Making a film like this comes with penalties though. Unless you're an established director with plenty of clout to waste, getting a film like this properly financed is virtually impossible. Takeba does her very best to cover up the lack of budget, but she's only partially successful. While she's quite generous with funky camera work and visual filters, the film retains a very lo-fi look that betrays its indie roots. It's not a big deal, especially as it's a comedy that draws a lot of humor from its hard-wrought freedom, just don't expect to be dazzled.

The story revolves around Haruko, a young girl who is certain that paranormal phenomena exist. Her many attempts to uncover them never result in concrete proof, until one day she hits the jackpot. After slinging 10.000 insults at her TV set, the television is finally fed up with all the verbal abuse and turns human. After a little spat, the two end up sleeping with each other and start a loving relationship. If this doesn't make any sense, rest assured that the rest of the film goes down that same route, but it's a great starting point for some absurdist comedy, some of it quite grotesque, the rest dry and deadpan.

The only problem with recommending Haruko's Paranormal Laboratory is that the comedy is very much rooted in Japanese pop culture. While not understanding the roots of some of the gags can make the film even more absurd, it might also make it a little too random. The references are quite on the nose and don't require people to have a thorough understanding of Japanese pop culture, but some baseline level of familiarity is definitely a plus here. It's no surprise then that the film never quite found its footing across the ocean.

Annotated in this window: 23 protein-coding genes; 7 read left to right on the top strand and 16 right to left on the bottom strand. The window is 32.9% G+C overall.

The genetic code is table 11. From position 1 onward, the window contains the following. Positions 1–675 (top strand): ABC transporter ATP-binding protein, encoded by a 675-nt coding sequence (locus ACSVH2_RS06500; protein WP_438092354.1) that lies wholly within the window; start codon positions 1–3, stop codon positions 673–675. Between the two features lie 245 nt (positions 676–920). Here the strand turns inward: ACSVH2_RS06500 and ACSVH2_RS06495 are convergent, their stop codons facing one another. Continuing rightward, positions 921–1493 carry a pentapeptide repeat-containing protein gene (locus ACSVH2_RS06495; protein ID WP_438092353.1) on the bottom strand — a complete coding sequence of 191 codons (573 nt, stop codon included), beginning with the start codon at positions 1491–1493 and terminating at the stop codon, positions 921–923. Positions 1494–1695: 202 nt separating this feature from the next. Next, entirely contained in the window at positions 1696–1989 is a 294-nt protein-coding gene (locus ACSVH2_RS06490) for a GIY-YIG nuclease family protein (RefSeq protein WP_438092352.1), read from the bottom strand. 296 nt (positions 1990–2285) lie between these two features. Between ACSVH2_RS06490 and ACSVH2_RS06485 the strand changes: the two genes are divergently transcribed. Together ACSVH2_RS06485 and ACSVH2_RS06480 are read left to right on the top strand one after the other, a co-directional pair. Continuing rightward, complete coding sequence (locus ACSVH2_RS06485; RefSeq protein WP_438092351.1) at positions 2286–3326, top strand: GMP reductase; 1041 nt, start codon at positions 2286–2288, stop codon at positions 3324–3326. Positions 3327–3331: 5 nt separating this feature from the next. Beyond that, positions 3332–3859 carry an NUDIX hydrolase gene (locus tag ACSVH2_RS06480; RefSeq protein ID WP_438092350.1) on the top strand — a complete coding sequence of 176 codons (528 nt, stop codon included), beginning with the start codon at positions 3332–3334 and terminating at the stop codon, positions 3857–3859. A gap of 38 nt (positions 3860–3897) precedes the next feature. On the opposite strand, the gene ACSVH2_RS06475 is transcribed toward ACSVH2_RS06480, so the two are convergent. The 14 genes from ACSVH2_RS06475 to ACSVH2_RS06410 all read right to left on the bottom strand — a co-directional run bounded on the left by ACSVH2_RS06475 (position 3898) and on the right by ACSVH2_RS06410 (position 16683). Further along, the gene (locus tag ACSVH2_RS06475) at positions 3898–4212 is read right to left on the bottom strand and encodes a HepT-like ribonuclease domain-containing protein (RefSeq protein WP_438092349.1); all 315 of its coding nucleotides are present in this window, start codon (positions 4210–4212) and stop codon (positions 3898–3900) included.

Films like these often run too long, luckily Takeba was smart enough to wrap everything up after 75 minutes. That means she doesn't get to the "required" 90 minute mark, but I'm happy she didn't needlessly drag out the film just to meet some senseless industry standard. When all the material is depleted, it's just better to end things naturally. That way the film doesn't overstay its welcome and things end on a positive note. There's no forced drama here, no deeper meanings (unless you're really stretching yourself to find one), everything is simply played out for maximum fun. Haruko's Paranormal Laboratory is a warm recommendation, but only if you can stomach the absurdist comedy, Takeba's low budget approach and the overwhelming Japaneseness of it all.

Dragon Chronicles: The Maidens of Heavenly Mountain

March 09, 2018
Dragon Chronicles: The Maidens of Heavenly Mountain poster

The early 90s were a golden age for Hong Kong cinema. A generation of seasoned directors started a true onslaught of martial arts and fantasy cinema that would continue for about four years. Famed directors like Tsui Hark, Jing Wong, Johnnie To, Woo-ping Yuen, Ringo Lam and Corey Yuen pumped out one martial arts classic after another. There was a time that I madly devoured each and every single film I could get my hands on, but some years ago I started to feel like I'd seen them all. Luckily I still get a friendly reminder now and then, pointing me to some films that escaped my attention.

Dragon Chronicles: The Maidens of Heaven [Xin Tian Long Ba Bu Zhi Tian Shan Tong Lao] is one of those films that I hadn't heard of until just recently. It's more fantasy-oriented than action-oriented (think Hark's Zu Warriors) and it wasn't directed by one of the big names, but it has all the elements that makes this type of film so spectacular. On top of that, it also sports a pretty high-profile cast, so it's a little hard to imagine why this particular film got left behind. Quality or entertainment value clearly weren't the main reason though, because it's a real joy to watch.